One of the most common questions we see from new citrus tree owners in their first season is "Why is my citrus tree dropping yellow leaves?" Here is a brief explanation that will hopefully help you have a better understanding of why citrus tree leaves turn yellow and drop.
While citrus trees are classified as evergreen, there is a regular life span to citrus tree leaves that lasts anywhere from 12 to 18 months with some lasting as long as 4 years on a healthy tree before they shed. Since most citrus trees leaf out in the spring and fall, it is expected that you will see a large amount of leaf drop during this time as well. During this time of year, old citrus tree leaves will go yellow as the tree pulls out as many nutrients as possible to reuse elsewhere in the tree in preparation for leaf drop. During this time, you should also see new growth come in to replace the last season's growth. This new growth will shade outgrowth from the previous seasons and cause older leaves from within the canopy to drop as well. All of this is to say that some leaf drop is normal and you should see it nearly year-round with most dropping in spring/fall.
Abnormal leaf drop can be caused by several factors including exposure to extreme changes in temperature, lack of water, over watering, lack of nutrients or nutrients imbalance, wind, root disease, pests including insects and rodents, systematic diseases, or even damage from spraying.
Set your expectations according to your situation. If you are taking your tree out of the box for the first time or moving the tree to a new location, then you should expect some amount of leaf loss as your tree acclimates to its new home.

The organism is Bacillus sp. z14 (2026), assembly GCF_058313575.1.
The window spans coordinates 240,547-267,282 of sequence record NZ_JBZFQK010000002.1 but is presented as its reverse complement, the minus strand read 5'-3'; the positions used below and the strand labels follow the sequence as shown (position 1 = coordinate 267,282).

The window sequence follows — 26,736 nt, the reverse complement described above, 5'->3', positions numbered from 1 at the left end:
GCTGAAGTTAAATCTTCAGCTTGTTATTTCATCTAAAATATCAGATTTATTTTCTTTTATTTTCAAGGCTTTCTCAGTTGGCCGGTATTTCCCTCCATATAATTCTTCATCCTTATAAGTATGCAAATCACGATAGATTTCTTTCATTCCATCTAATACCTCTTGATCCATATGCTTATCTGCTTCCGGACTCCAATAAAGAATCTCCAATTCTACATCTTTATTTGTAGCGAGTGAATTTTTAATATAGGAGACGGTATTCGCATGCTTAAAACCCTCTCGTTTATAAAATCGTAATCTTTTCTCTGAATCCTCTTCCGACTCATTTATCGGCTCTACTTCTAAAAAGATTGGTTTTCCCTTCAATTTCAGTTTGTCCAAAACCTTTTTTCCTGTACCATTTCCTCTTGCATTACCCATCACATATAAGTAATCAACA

The ideal temperature range for citrus trees is between 32°F & 85°F. Protect your tree from sudden changes in weather. If you live in an area that regularly drops below 32°F for more than a few hours in the winter, then you will want to consider growing your tree in a container so that it can be moved inside and by a sunny window during winter. Cold temperatures can also cause citrus foliage to turn yellow in color. While citrus trees can tolerate much higher temperatures, they are naturally understory trees in the forests that they are native to, so direct sun in combination with temps above 85°F can cause sunburn & defoliation. You need to protect your tree from intense sunlight exposure when temperatures are above 85°F with some kind of shade cloth or tree paint & foliar spray.
If your tree is overall yellow in color, it could be due to a lack of or excess of water or due to nutrient imbalance or deficiency. If you are not already feeding your tree regularly, apply a monthly dose of citrus fertilizer like Romeo Plant food.
Most insects can be treated easily if you use insecticidal soap. Insects like scale adhere themselves quite well so you need to spray them then give the infested area a quick wipe down with a rag.
When dealing with wind, you want either move the tree to a protected location or protect your tree with some kind of physical barrier. You will also need to make sure that your tree is properly staked which may require upgrading the tree's current stake with a larger one.
Check out our Citrus Growing Tips for more information.
Get in the know about HLB(Huanglongbing / Citrus Greening Disease) and help save your community's citrus. Only source citrus trees from reputable growers.
Author Israel Osuna